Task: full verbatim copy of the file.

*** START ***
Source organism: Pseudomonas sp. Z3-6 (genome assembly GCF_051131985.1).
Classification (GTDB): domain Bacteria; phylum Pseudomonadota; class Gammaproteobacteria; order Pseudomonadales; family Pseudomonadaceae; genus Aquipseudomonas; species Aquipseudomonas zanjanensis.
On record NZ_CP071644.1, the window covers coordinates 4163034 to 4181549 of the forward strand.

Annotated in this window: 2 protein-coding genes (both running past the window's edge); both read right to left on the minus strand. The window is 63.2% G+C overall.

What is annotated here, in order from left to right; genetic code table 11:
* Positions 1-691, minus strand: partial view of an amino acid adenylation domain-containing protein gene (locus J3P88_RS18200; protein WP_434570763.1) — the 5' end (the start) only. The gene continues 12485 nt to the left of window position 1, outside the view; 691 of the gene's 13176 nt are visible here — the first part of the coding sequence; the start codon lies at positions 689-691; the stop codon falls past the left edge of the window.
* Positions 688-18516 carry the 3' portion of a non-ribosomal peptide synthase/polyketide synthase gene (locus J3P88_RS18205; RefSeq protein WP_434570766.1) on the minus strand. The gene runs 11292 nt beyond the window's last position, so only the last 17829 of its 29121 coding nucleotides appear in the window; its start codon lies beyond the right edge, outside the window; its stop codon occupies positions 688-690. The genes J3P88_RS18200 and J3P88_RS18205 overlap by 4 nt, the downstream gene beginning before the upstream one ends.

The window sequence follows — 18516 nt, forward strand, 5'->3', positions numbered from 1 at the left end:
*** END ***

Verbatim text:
Source organism: Pseudomonas sp. Z3-6 (genome assembly GCF_051131985.1).
Classification (GTDB): domain Bacteria; phylum Pseudomonadota; class Gammaproteobacteria; order Pseudomonadales; family Pseudomonadaceae; genus Aquipseudomonas; species Aquipseudomonas zanjanensis.
On record NZ_CP071644.1, the window covers coordinates 4163034 to 4181549 of the forward strand.

Annotated in this window: 2 protein-coding genes (both running past the window's edge); both read right to left on the minus strand. The window is 63.2% G+C overall.

What is annotated here, in order from left to right; genetic code table 11:
* Positions 1-691, minus strand: partial view of an amino acid adenylation domain-containing protein gene (locus J3P88_RS18200; protein WP_434570763.1) — the 5' end (the start) only. The gene continues 12485 nt to the left of window position 1, outside the view; 691 of the gene's 13176 nt are visible here — the first part of the coding sequence; the start codon lies at positions 689-691; the stop codon falls past the left edge of the window.
* Positions 688-18516 carry the 3' portion of a non-ribosomal peptide synthase/polyketide synthase gene (locus J3P88_RS18205; RefSeq protein WP_434570766.1) on the minus strand. The gene runs 11292 nt beyond the window's last position, so only the last 17829 of its 29121 coding nucleotides appear in the window; its start codon lies beyond the right edge, outside the window; its stop codon occupies positions 688-690. The genes J3P88_RS18200 and J3P88_RS18205 overlap by 4 nt, the downstream gene beginning before the upstream one ends.

The window sequence follows — 18516 nt, forward strand, 5'->3', positions numbered from 1 at the left end: